On Tuesday the Baltimore City School Board will vote on a massive plan to overhaul dozens of city schools.
The plan would take 10 years to complete, and cost $2.4 billion.
In all, 26 schools would close, including four at the end of the current school year. Garrison Middle School in Northwest Baltimore is one of those; Linda Knight was hoping her daughter would have the same positive experience here as her son.
"At one point he wasn't good at reading and math and things like that, but since he's been here they have gotten his reading level up, his math level up," she said.
Supporters of the plan say the schools have been chosen carefully; Knight says that can't be the case for Garrison.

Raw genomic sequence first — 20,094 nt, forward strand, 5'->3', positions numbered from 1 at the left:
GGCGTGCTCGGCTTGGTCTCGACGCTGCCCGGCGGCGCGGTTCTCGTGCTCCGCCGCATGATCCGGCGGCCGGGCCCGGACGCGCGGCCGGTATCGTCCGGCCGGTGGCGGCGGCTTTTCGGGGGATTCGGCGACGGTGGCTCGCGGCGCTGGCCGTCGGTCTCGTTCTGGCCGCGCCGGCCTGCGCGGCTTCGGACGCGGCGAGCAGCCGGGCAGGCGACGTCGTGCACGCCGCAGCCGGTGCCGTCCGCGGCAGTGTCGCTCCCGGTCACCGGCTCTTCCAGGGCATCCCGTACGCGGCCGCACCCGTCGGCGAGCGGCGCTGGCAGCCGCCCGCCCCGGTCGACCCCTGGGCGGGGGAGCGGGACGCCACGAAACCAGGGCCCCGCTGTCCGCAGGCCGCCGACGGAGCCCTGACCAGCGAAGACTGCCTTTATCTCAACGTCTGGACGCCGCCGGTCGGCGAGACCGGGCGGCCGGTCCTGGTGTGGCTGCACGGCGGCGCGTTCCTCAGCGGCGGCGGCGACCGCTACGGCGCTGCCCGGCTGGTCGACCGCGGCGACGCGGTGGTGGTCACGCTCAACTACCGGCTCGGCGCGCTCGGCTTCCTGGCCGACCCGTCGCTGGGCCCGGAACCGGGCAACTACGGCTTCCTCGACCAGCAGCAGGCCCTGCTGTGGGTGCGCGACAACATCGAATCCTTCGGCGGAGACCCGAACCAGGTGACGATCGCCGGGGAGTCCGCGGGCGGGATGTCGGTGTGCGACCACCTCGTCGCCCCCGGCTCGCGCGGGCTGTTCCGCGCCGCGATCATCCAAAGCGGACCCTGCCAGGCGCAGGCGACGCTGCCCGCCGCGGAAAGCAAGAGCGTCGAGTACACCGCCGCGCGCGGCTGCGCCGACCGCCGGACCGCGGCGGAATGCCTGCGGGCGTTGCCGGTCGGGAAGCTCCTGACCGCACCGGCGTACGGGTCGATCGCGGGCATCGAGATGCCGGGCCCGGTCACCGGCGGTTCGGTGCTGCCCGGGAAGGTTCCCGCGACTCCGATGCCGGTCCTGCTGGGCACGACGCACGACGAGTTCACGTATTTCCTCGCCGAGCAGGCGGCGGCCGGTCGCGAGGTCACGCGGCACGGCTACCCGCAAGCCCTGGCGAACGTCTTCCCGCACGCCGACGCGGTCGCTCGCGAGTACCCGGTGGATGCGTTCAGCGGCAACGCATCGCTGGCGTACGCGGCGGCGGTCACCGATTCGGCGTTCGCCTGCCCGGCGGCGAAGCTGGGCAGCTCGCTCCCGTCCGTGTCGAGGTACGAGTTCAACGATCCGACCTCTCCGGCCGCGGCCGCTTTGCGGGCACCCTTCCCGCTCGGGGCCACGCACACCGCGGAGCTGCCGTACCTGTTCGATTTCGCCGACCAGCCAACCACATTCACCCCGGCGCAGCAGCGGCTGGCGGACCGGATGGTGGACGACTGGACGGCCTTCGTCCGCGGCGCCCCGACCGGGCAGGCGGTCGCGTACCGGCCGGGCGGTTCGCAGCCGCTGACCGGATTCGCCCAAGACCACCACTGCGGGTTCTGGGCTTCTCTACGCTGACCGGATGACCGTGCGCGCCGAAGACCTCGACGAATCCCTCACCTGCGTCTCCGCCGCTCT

"I don't think it's a problem school because my kids haven't had any problems since they've been here. I think it's a great school," she said.
Meanwhile Jimmy Gittings, who leads the union representing some 600 principals and school administrators from the system is also critical.
"I'm making it very clear, that I will not and cannot support this 10-year plan," he said.
He says he's been promised that administrators from schools that close will be offered similar positions elsewhere.
But his concern as the school system attempts to secure the $2.4 billion -- much of it from the state – is a recent audit that revealed wasteful spending and mismanagement under schools CEO Dr. Andrés Alonso.
"They need to get their own house in order before they ask for any additional monies," Gittings said.
The school board is likely to approve the plan; it would then be up to legislators in Annapolis to begin discussing it, when their session opens on Thursday.